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What is a Pitchfest Really Like? Screenwriters World Conference Attendee Tells All

By Peter A. Schnell

On the face of it, filling two conference rooms at a midtown Manhattan Sheraton with screenwriters, producers and agents seems harmless enough. Everyone is there to give or take, as they need. The next great script might actually appear. A producer might be floored by a pitch and ask for a hard copy. An agent might sense potential and schedule a meeting. So everyone meets in a professional and cordial atmosphere of… terror. Heart pounding, dry mouth, sweaty palms terror. Hold on. I am ahead of myself. There is a back-story to the terror.

The Screenwriters World Conference filled a weekend in April with lectures, camaraderie and the highlight for most attendees, the daylong pitchfest. With the military precision of a speed-dating event, one was given the rare opportunity to sit in person with over thirty studio executives, producers and agents. As many as can be fit into the day with five minutes allotted per pitch. This is an exceedingly rare and exciting chance for those of us geographically far from Hollywood. The time to move from one pitch to the next is marked by the bell. The Bell! That Bell! That damned Bell! More about that later.

Screenwriters World Conference

From left to right, Sarah Ingerson, Peter Schnell, Elena Moscatt

My fellow screenwriters came with a purpose. First, to learn throughout the weekend from the cadre of industry professionals brought in to enlighten, teach and encourage. Most attendees were first time writers. Some had only ideas or treatments. Many had complete scripts. But we all had hope.

I found myself assigning characteristics and personalities to those whose path I kept crossing. There was “talks to herself woman.” There was “I’m a lawyer, but…” There was my favorite, “Jack Lemmon.” Not the Jack Lemmon of The Apartment or Mister Roberts. This was the older, wearier Lemmon of The Out of Towners but not quite Glengarry Glen Ross. I promise that the expression, rumpled clothes and five o’clock shadow was Lemmon incarnate.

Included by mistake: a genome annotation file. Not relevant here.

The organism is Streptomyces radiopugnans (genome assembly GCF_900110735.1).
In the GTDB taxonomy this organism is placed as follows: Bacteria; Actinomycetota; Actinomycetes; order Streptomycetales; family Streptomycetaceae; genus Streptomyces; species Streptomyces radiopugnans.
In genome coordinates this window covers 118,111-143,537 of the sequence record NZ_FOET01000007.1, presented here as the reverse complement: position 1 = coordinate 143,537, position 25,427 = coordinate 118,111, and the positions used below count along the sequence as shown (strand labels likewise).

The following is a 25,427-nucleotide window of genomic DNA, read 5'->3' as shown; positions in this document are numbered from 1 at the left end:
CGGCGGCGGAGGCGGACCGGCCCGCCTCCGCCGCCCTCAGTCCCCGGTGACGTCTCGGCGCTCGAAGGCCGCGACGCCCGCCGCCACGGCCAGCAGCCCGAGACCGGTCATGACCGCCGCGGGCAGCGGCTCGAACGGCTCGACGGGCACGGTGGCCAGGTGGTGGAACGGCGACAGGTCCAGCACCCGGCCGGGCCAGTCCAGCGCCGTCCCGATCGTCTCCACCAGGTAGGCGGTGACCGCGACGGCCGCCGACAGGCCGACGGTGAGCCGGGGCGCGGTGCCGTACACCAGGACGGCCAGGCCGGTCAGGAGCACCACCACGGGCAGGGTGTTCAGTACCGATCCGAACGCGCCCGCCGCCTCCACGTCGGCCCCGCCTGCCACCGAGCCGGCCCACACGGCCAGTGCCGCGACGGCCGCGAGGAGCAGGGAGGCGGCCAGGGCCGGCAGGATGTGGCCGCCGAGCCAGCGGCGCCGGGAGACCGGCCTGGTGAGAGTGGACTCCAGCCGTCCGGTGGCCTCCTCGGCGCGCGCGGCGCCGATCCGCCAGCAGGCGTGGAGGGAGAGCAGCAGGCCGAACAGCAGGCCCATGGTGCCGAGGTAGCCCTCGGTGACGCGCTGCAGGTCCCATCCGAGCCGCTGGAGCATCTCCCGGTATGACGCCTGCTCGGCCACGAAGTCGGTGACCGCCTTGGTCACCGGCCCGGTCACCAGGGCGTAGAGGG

Along with hundreds of others, we were there to pitch a script. To tell everyone that would listen about our movie. We quizzed each other. What was it about? Who should star in it? How would we pitch the professionals? We all wondered if we had the talent. The terror started to build.

The day of the pitchfest had broken sunny, cold and clear in New York City. We gathered outside two rooms of the conference center. At 10:00 AM, the appointed hour, we entered and made not quite a mad dash to one of the tables that circled the room. A sign marked the studio or agency. Behind the table sat the professional. I had researched each of the executives. Then I had created a list of whom to pitch in the order that I felt would be most receptive to my screenplay, The Secret of Boomer Lake. Finding the first person on my list, I stepped up bravely to the table.